I love spreadsheets. To me, they make it easy to keep track of a lot of information. You may or may not feel the same way, but they are very handy for this step in the garden design process. You can start with just one holiday or go whole hog with all of them. For this example, I am only using my 4th of July BBQ, but I am including the date for when I add other holiday dinners.
In the first column, list each of your ingredients. In the second column, add the date you want each ingredient to mature. The third column is for a note about whether each ingredient is a perennial, already preserved, or how many days it takes from planting seeds to harvest. Keep in mind that days to maturity found online and on seed packets may be different for your region of microclimate. These numbers are simply averages, but they are still useful.
For each ingredient, count backwards from the holiday the number of days to maturity for a planting date. In the example above, my apples ripen long before July 4th, so I freeze or can them. Then, I see that basil takes 50 to 75 days from planting to harvest, so I count back 75 days from July 4th for a planting date of April 21st. Now, my family loves basil and I plant a lot of it, starting long before April 21st, but I add a reminder in my calendar to plant basil on that date so I know I will have plenty when I need it for that holiday.
If your planting date occurs before it is actually warm enough to plant a specific species, you may need to start it indoors, or buy seedlings at a later date.
In some cases, like celery, I could plant it but I choose not to. For me, celery is fiddly to grow and is so inexpensive at the store that it is not worth the garden real estate. You might feel the same way about onions or garlic. A lot of this will depend on where you live and how much time and space you have. Even if you only select 2 or 3 ingredients for each holiday meal, you’ll be glad you did.
Simply go down the list, counting backwards for each ingredient that needs to be planted. You can add these annual reminders to the calendar in your computer and add alerts in your phone. If you set them to repeat every year, the planning process is done. Before you know it, you will have all the information you need to plant your holiday dinners garden!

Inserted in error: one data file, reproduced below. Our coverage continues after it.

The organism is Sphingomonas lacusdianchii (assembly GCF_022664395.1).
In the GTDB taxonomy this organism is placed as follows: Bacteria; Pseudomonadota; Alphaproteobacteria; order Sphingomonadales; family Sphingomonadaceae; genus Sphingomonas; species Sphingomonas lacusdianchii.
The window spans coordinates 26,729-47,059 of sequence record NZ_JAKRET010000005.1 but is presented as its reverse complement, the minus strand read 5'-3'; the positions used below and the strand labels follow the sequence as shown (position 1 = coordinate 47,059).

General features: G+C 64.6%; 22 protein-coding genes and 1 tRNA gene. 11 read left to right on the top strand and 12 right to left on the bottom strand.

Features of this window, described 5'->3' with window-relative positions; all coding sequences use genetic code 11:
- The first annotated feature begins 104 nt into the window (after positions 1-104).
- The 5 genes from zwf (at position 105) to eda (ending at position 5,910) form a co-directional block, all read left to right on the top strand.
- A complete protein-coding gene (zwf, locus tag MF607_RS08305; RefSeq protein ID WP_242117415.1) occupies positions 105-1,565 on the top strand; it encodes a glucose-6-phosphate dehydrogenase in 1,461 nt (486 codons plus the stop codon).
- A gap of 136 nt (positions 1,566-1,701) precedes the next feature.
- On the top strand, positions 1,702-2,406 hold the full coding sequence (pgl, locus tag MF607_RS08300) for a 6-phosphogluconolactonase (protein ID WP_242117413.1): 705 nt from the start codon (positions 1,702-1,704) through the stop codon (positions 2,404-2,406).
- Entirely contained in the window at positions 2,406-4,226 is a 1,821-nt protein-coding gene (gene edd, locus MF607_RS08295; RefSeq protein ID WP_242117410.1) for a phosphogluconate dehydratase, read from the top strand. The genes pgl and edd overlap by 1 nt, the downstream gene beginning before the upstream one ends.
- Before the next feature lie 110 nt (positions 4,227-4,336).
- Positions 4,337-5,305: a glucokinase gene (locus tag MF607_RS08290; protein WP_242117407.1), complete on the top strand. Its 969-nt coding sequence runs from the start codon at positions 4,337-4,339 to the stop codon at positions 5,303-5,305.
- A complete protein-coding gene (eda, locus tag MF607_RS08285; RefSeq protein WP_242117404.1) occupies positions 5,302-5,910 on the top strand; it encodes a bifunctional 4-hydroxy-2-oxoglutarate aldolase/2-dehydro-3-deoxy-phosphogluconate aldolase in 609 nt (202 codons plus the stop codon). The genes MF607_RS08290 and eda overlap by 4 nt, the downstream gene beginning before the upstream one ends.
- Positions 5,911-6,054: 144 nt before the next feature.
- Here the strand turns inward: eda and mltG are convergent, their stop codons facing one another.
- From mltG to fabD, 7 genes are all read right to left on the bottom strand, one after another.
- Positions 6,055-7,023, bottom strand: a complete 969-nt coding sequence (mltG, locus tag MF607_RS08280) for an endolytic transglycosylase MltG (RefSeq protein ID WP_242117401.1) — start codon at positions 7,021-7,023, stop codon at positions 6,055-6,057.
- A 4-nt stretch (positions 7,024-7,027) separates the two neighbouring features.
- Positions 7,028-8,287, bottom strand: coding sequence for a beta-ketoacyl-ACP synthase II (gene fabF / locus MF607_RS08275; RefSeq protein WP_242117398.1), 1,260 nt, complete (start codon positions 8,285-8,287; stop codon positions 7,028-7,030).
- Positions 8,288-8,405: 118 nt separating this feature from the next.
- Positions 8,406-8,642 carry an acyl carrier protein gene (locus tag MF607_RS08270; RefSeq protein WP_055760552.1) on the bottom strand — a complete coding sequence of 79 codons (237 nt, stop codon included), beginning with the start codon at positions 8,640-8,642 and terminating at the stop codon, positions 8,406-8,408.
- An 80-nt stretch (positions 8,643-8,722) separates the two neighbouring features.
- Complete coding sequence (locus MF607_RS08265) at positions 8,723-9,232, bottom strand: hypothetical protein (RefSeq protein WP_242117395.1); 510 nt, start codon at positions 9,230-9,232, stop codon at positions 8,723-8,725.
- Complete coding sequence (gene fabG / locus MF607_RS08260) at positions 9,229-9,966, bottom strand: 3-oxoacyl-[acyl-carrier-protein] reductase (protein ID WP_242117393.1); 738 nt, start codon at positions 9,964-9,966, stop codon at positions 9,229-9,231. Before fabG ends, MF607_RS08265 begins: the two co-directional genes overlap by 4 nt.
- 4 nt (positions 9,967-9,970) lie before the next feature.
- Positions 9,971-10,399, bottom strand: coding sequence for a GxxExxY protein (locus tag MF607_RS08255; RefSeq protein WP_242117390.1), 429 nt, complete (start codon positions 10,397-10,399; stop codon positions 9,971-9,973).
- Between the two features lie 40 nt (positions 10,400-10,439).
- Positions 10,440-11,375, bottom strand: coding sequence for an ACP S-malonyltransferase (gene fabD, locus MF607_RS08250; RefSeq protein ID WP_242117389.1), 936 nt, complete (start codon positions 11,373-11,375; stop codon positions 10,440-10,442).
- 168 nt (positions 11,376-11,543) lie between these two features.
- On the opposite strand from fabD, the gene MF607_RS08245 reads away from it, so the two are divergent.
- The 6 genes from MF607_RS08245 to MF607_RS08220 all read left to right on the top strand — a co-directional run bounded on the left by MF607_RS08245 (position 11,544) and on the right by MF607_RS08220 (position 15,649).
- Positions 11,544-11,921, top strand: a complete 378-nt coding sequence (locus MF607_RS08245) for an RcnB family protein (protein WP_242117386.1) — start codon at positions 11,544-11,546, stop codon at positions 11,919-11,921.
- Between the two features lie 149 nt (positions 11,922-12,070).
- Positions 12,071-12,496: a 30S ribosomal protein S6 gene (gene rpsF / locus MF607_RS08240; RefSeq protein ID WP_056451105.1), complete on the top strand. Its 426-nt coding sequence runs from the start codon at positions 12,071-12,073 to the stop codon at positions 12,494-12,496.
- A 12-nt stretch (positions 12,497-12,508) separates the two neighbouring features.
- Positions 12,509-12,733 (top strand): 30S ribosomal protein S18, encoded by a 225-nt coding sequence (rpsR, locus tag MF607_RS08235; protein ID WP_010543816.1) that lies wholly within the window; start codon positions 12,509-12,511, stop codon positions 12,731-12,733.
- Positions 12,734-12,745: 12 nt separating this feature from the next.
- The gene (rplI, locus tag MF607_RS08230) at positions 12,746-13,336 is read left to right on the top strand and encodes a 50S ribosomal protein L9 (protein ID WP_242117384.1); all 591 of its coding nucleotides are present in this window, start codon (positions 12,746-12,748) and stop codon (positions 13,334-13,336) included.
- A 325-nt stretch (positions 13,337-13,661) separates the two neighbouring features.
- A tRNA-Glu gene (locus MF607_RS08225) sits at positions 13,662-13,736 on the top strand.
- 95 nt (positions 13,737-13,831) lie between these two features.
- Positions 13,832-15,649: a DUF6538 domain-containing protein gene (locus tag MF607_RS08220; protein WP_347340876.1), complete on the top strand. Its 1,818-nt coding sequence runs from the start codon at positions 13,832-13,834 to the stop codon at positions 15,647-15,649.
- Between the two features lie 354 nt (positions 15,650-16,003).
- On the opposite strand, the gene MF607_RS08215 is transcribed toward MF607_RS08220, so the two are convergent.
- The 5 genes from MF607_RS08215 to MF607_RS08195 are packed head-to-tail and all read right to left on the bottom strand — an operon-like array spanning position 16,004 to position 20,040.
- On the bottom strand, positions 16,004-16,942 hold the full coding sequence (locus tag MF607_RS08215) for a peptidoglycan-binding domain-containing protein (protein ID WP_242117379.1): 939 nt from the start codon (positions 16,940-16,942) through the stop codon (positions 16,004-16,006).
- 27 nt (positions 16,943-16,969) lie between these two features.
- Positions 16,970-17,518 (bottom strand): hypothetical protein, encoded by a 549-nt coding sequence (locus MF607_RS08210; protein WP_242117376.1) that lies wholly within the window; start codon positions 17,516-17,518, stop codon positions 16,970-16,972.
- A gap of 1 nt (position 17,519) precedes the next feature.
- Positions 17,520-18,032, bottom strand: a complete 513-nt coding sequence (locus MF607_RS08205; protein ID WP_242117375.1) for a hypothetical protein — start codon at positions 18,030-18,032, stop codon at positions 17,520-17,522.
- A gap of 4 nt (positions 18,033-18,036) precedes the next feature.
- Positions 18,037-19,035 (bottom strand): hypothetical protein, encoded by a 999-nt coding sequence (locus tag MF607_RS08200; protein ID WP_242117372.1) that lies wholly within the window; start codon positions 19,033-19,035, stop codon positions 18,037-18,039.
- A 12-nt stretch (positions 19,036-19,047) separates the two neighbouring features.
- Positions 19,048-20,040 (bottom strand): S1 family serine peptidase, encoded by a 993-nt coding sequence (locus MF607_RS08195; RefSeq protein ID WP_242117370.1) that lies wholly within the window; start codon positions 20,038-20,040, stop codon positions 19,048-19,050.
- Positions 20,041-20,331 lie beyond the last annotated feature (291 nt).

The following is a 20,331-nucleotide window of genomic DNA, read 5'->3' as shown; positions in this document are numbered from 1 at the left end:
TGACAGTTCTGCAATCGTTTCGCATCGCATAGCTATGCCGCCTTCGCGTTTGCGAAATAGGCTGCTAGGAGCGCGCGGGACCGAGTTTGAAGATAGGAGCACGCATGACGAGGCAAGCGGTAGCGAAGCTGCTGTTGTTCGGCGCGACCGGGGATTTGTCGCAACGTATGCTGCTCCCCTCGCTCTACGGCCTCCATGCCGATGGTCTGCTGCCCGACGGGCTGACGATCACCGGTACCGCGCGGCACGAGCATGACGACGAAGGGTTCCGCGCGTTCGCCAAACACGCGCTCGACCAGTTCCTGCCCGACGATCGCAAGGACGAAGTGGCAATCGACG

There is something about garden water features that makes everything better.
Calming, refreshing, or splashing playfully, water has the ability to improve our mood, create art, and support local biodiversity. And, hey, it looks nice!
Benefits of water features
Water features provide many benefits other than the artistic appeal. Water features can provide life-sustaining moisture for hummingbirds, butterflies, other insects, reptiles, and amphibians, many of which are severely threatened these days with habitat loss. You can encourage honey bees and other pollinators to come to your garden when a water feature is present.
Water features can suit any style, from rustic to elegant, quirky to traditional. Water features also tend to improve curb appeal and property values, if you are thinking of selling your home. If you are even the least bit handy, you can install your own garden water feature. [Instructables has some excellent ideas!] You can get the necessary information from your local library, or you can buy a kit.
Types of garden water features
Water features come in all shapes and sizes. They can be birdbaths, fountains, or waterfalls, ponds or pools, or even a creek or stream. Starting with the most simple water feature, and moving through to more complex features, each has its own pros and cons.
A simple birdbath can often be found at yard sales and thrift stores. You can also make your own with a wide, shallow bowl, or any other container that has sloping sides. While a birdbath requires regular refilling and cleaning, it is very rewarding to see goldfinches, mourning doves, and jay birds drinking and bathing. Add a pump to a small water-holding container and you have a fountain, or a waterfall.
Fountains and waterfalls
Fountains and waterfalls are especially good at transforming a space without a huge expense. And you can now find solar pumps to power a garden water fountain. Fountains add water movement and oxygenation to your water feature. This slows the growth of algae and reduces the likelihood of creating a mosquito breeding ground. Also, the sound of falling water can be very soothing, and it can mask less desirable sounds of traffic or noisy neighbors. Moving water also adds moisture to and helps clean the surrounding air, supporting nearby plants and animals, along with your family. You will need to maintain water levels in your fountain, especially in summer. Also, fountains do need to be cleaned occasionally, to keep water flowing through the pump. If you have more room, a pool or pond might make a lovely addition to your garden.
Ponds and pools
While swimming pools have chemicals and steep sides that can prove detrimental to most local wildlife, small ponds and pools take up only a moderate amount of space and can often be self-sustaining. [And who wants the wildlife playing in your swimming pool, anyway?] A small pond can create a shady sanctuary for weary feet, brilliantly colored koi, and overheated dogs, along with local wildlife. You can take a pond idea one step further by using the soil dug out for the pond to create a sloping creek.
Creeks and streams